It was just over two years ago that I first heard that the Riverside-Figueroa Bridge over the L.A. River was doomed for demolition to make way for a newer version that would be built right next door. Despite its historic designation, it is the only mixed concrete and steel truss bridge crossing the L.A. River, I was resigned to seeing it go and just quietly said goodbye. The bridge was built in the 1920′s and rebuilt in the 1930′s, and it seemed it was just time for the bridge to go.
The demolition is planned to occur sometime in the Spring of 2014.
This summer, at the 11th hour, a plan to save and better the bridge emerged. Architects at RAC Design Build showed a preliminary design where a public park and bicycle and pedestrian path would be built around one section of the steel span built by the U.S. Army Corps. of Engineers in 1939 after a landslide badly damaged the bridge. The full report prepared for free by RAC Design Build can be found here.
Enthusiasm for the plan, which was named the Figueroa Landbridge, grew until a report by the city’s Bureau of Engineering said the design would cost nearly $5 million more than the $43 million set aside in federal funds for the new bridge project.
The City Council refused to set aside $64,000 for a real feasibility study, even after it was revealed that the estimate was inflated for several reasons, not the least of which was the claim that cranes wouldn’t be able to access the river channel even though cranes were doing just that for the construction of the new bridge.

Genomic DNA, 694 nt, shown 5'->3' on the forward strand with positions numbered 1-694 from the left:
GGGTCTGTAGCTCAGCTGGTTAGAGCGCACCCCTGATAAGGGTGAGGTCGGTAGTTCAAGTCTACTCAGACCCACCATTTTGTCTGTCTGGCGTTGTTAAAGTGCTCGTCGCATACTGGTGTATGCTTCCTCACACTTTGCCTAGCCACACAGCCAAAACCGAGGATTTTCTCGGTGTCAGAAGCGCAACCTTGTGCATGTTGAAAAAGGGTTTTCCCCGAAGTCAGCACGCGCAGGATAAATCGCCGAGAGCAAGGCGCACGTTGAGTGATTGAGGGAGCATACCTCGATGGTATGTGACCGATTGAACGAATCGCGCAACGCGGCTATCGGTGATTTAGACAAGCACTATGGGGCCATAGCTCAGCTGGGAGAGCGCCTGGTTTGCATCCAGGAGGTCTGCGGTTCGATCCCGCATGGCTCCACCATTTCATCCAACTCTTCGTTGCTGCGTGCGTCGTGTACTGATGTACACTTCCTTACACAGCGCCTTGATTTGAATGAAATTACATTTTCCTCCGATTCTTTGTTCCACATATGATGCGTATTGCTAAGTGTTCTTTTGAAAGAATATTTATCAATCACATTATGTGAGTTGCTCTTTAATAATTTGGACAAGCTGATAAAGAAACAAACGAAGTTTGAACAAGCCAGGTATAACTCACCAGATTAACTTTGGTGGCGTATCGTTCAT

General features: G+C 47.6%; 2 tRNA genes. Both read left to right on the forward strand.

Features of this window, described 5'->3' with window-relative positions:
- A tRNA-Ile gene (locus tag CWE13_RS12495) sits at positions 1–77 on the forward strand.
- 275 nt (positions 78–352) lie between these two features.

In an article in this week’s Architect News, RAC Design Build architect Kevin Mulachy and principal Rick Cortez are pushing the plan again as time is running out for the City Council to make a move to save the bridge. A petition at Change.org has attracted 367 signers at the time of publication. But so far the petition has made enough noise to attract support from city leaders. Mayor Eric Garcetti’s office, which has made saving and restoring the river a cornerstone of their plans for the city, passed when offered a chance to comment on the bridge plans. Council Member Mitch O’Farrell told Streetsblog they would get back to us yesterday afternoon. Read more…